Warrant of arrest issued for King Khoisan SA who failed to appear in court on dagga charges

  • King Khoisan SA and Donovan Manuel have been charged with possession and dealing in dagga. 
  • Both men were camping at the Union Buildings when they were arrested in January 2022.
  • On Tuesday, a warrant of arrest was authorised for Manuel after he failed to appear in court.

A warrant of arrest has been issued for one of the Khoisan men camping outside the Union Buildings in Pretoria after he failed to appear in court on drug possession charges.

King Khoisan SA and Donovan Manuel were arrested at the National Key Point in January, after growing dagga at their makeshift kraal, which was set up near the Nelson Mandela statue.

Both men were charged for dealing and possession of dagga.

Khoisan SA and Manuel were due to appear in the Pretoria Magistrate’s Court on Tuesday, however, the National Prosecuting Authority said Khoisan SA was a no-show.

The court authorised a warrant for his arrest, while the matter was postponed to November for trial. The court also heard that there was an issue with the Khoi language translator and that the laboratory report of the seized dagga was not yet available.

After their first court appearance, Khoisan SA said his arrest and the laws that led to him being placed in a police van “was a smack in the face for the first nation”.

“They thought we were going to follow their laws. Their laws of smoking dagga put us in prison. This cannot be fair,” Khoisan SA said.

READ | King Khoisan SA believes arrest a ploy to silence his protest, remove him from Union Buildings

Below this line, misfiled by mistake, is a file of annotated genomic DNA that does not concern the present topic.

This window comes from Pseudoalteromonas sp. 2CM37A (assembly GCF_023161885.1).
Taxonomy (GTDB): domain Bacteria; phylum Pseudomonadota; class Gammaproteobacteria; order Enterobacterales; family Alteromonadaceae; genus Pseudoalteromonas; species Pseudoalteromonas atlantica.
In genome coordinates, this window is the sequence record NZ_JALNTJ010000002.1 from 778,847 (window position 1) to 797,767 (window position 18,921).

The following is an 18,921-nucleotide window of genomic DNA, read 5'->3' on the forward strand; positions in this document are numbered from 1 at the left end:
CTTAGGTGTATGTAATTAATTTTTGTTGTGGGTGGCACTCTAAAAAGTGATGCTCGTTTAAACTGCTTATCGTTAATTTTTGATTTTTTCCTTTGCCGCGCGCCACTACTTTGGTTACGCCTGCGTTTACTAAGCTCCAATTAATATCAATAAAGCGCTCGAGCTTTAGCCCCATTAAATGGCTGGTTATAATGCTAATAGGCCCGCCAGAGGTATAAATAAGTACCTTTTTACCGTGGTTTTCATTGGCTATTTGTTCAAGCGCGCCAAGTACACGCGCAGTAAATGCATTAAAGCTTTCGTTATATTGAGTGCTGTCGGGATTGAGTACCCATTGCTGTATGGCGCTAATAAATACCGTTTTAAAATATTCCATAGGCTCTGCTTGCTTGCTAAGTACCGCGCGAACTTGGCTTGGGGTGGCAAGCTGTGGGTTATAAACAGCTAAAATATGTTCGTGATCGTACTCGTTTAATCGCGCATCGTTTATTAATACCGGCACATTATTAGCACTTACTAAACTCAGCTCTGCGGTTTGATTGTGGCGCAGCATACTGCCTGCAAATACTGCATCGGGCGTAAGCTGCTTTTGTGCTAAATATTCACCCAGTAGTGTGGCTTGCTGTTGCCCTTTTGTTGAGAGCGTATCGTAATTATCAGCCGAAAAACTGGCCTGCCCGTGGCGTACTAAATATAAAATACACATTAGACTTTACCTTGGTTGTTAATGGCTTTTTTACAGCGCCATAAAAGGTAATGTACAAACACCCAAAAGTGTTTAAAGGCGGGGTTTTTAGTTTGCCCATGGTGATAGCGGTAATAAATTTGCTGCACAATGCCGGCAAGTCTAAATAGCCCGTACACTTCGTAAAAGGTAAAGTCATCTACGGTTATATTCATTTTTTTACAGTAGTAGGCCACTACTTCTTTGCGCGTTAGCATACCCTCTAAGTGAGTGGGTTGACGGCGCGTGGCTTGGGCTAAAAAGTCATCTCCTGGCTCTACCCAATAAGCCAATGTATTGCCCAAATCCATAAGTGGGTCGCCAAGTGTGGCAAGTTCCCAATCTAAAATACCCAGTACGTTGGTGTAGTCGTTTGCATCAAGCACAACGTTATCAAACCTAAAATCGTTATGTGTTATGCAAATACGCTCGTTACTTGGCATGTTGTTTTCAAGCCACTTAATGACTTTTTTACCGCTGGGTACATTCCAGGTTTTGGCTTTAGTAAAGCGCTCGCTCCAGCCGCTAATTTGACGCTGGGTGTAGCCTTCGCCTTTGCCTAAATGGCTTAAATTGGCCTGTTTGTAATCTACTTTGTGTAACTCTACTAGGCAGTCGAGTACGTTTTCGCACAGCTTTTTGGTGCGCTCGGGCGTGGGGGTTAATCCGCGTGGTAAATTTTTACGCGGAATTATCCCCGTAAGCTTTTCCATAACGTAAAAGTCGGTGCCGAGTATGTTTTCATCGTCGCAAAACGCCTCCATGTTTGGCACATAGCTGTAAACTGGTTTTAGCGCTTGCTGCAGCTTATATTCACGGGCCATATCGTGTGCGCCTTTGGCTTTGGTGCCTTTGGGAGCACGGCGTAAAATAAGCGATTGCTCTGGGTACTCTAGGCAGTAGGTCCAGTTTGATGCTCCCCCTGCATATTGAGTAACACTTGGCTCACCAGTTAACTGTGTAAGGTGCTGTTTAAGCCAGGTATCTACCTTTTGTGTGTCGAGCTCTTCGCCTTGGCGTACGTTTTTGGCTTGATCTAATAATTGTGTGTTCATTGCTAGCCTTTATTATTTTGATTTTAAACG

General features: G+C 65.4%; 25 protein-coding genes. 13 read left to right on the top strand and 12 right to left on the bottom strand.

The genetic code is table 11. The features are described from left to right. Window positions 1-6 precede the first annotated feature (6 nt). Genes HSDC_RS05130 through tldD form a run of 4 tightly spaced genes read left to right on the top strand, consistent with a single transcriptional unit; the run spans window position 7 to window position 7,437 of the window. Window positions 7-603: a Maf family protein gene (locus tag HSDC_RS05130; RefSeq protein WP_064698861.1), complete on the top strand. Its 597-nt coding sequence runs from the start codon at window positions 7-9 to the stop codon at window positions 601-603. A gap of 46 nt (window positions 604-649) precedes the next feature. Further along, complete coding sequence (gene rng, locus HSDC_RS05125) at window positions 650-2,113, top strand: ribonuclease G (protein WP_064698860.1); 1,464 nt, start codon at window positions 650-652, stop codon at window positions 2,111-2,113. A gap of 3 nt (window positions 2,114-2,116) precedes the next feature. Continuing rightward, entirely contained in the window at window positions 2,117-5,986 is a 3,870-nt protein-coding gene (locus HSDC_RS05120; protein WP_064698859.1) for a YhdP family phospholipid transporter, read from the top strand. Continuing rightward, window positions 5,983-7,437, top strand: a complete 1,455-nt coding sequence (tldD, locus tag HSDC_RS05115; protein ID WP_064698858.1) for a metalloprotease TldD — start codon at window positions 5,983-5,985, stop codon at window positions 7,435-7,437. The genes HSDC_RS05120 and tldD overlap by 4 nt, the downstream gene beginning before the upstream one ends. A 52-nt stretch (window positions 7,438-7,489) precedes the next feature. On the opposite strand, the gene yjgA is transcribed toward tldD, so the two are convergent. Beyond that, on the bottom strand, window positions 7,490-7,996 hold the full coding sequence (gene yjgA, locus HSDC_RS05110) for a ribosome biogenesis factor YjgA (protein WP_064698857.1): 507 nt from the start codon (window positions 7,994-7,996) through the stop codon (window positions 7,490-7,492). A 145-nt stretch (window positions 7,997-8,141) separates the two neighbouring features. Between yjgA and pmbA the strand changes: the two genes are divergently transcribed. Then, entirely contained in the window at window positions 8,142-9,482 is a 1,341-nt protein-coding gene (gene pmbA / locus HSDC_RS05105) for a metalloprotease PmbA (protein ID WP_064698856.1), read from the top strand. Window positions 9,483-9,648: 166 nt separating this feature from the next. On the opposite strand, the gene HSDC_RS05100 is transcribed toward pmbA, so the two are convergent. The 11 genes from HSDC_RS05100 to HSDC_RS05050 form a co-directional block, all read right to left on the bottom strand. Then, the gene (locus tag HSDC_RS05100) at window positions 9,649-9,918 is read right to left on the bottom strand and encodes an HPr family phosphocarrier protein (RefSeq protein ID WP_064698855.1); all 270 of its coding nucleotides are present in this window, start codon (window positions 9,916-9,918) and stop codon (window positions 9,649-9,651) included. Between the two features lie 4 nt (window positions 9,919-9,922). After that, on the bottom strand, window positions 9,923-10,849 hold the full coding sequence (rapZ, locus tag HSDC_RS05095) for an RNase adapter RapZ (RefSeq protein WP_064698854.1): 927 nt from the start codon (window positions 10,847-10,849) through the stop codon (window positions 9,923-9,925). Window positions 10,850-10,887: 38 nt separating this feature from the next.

The inference was the Khoisan could not abide by such laws because their ancestors had been smoking dagga long before Europeans anchored on the shores of southern Africa.

Khoisan SA said the dagga was used for medicinal purposes and added that the arrests would not deter them from planting more dagga at the Union Buildings.

He was part of a small group of protesters who have staged a sit-in protest for more than three years after making the arduous 1 200km journey from the Eastern Cape on foot in November 2019.

The protesters are demanding that:

  • The Khoisan people be recognised as the first indigenous nation of South Africa;
  • The label “coloured” as a reference to people of a mixed race be removed from all official documents;
  • Kwazi-Khoe be listed as an official language; and
  • The Khoisan be given land and resources to continue their cultures and traditions.

This is the group’s second bid to have their demands met. In 2017, Khoisan SA and three others made a similar journey to the Union Buildings in an attempt for recognition. Things took a dangerous turn when the four of them embarked on a hunger strike that lasted close to a month